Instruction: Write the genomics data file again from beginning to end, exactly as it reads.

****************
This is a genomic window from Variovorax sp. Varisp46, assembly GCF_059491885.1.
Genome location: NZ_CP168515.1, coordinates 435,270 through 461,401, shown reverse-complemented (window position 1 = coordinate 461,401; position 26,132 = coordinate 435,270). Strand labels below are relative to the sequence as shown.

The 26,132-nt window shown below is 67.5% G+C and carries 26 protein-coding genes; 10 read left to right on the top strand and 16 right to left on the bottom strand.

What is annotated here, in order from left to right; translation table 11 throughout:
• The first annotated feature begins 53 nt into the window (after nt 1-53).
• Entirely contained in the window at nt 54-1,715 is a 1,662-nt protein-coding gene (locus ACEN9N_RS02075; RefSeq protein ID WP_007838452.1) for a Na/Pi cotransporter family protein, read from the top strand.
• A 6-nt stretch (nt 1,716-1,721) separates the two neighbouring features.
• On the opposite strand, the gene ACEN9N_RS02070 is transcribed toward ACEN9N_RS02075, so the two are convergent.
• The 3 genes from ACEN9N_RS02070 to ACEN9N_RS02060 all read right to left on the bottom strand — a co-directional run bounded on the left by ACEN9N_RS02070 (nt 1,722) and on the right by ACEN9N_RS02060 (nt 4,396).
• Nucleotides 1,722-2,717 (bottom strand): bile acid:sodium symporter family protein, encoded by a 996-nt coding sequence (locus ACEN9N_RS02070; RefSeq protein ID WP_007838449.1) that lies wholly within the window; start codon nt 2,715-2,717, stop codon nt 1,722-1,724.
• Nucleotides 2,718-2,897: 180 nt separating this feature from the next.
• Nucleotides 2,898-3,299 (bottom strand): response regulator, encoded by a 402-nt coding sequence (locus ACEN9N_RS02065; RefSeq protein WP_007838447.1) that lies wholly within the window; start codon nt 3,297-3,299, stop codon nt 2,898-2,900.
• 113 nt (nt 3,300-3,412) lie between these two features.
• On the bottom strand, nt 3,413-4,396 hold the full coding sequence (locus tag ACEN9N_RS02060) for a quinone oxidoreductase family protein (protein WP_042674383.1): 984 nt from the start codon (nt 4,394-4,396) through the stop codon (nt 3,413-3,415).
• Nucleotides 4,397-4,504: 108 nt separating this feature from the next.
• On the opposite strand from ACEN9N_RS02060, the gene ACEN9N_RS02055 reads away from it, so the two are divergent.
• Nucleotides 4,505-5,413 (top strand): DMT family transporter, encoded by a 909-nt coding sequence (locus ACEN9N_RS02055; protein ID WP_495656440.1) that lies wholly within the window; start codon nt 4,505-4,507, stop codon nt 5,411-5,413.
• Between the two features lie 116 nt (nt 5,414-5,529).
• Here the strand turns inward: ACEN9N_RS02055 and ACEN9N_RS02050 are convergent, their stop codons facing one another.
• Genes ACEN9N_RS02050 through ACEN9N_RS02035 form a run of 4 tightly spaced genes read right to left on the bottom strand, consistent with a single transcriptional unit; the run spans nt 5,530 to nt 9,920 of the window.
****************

This is a genomic window from Variovorax sp. Varisp46, assembly GCF_059491885.1.
Genome location: NZ_CP168515.1, coordinates 435,270 through 461,401, shown reverse-complemented (window position 1 = coordinate 461,401; position 26,132 = coordinate 435,270). Strand labels below are relative to the sequence as shown.

The 26,132-nt window shown below is 67.5% G+C and carries 26 protein-coding genes; 10 read left to right on the top strand and 16 right to left on the bottom strand.

What is annotated here, in order from left to right; translation table 11 throughout:
• The first annotated feature begins 53 nt into the window (after nt 1-53).
• Entirely contained in the window at nt 54-1,715 is a 1,662-nt protein-coding gene (locus ACEN9N_RS02075; RefSeq protein ID WP_007838452.1) for a Na/Pi cotransporter family protein, read from the top strand.
• A 6-nt stretch (nt 1,716-1,721) separates the two neighbouring features.
• On the opposite strand, the gene ACEN9N_RS02070 is transcribed toward ACEN9N_RS02075, so the two are convergent.
• The 3 genes from ACEN9N_RS02070 to ACEN9N_RS02060 all read right to left on the bottom strand — a co-directional run bounded on the left by ACEN9N_RS02070 (nt 1,722) and on the right by ACEN9N_RS02060 (nt 4,396).
• Nucleotides 1,722-2,717 (bottom strand): bile acid:sodium symporter family protein, encoded by a 996-nt coding sequence (locus ACEN9N_RS02070; RefSeq protein ID WP_007838449.1) that lies wholly within the window; start codon nt 2,715-2,717, stop codon nt 1,722-1,724.
• Nucleotides 2,718-2,897: 180 nt separating this feature from the next.
• Nucleotides 2,898-3,299 (bottom strand): response regulator, encoded by a 402-nt coding sequence (locus ACEN9N_RS02065; RefSeq protein WP_007838447.1) that lies wholly within the window; start codon nt 3,297-3,299, stop codon nt 2,898-2,900.
• 113 nt (nt 3,300-3,412) lie between these two features.
• On the bottom strand, nt 3,413-4,396 hold the full coding sequence (locus tag ACEN9N_RS02060) for a quinone oxidoreductase family protein (protein WP_042674383.1): 984 nt from the start codon (nt 4,394-4,396) through the stop codon (nt 3,413-3,415).
• Nucleotides 4,397-4,504: 108 nt separating this feature from the next.
• On the opposite strand from ACEN9N_RS02060, the gene ACEN9N_RS02055 reads away from it, so the two are divergent.
• Nucleotides 4,505-5,413 (top strand): DMT family transporter, encoded by a 909-nt coding sequence (locus ACEN9N_RS02055; protein ID WP_495656440.1) that lies wholly within the window; start codon nt 4,505-4,507, stop codon nt 5,411-5,413.
• Between the two features lie 116 nt (nt 5,414-5,529).
• Here the strand turns inward: ACEN9N_RS02055 and ACEN9N_RS02050 are convergent, their stop codons facing one another.
• Genes ACEN9N_RS02050 through ACEN9N_RS02035 form a run of 4 tightly spaced genes read right to left on the bottom strand, consistent with a single transcriptional unit; the run spans nt 5,530 to nt 9,920 of the window.